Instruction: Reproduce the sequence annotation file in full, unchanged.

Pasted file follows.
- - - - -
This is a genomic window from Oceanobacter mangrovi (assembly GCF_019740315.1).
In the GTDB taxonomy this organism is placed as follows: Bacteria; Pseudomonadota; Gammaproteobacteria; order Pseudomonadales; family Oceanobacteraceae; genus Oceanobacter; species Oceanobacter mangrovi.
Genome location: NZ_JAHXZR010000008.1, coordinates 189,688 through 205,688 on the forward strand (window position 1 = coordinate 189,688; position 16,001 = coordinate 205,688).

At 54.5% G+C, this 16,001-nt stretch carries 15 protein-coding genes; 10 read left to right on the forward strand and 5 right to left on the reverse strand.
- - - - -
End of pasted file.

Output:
This is a genomic window from Oceanobacter mangrovi (assembly GCF_019740315.1).
In the GTDB taxonomy this organism is placed as follows: Bacteria; Pseudomonadota; Gammaproteobacteria; order Pseudomonadales; family Oceanobacteraceae; genus Oceanobacter; species Oceanobacter mangrovi.
Genome location: NZ_JAHXZR010000008.1, coordinates 189,688 through 205,688 on the forward strand (window position 1 = coordinate 189,688; position 16,001 = coordinate 205,688).

At 54.5% G+C, this 16,001-nt stretch carries 15 protein-coding genes; 10 read left to right on the forward strand and 5 right to left on the reverse strand.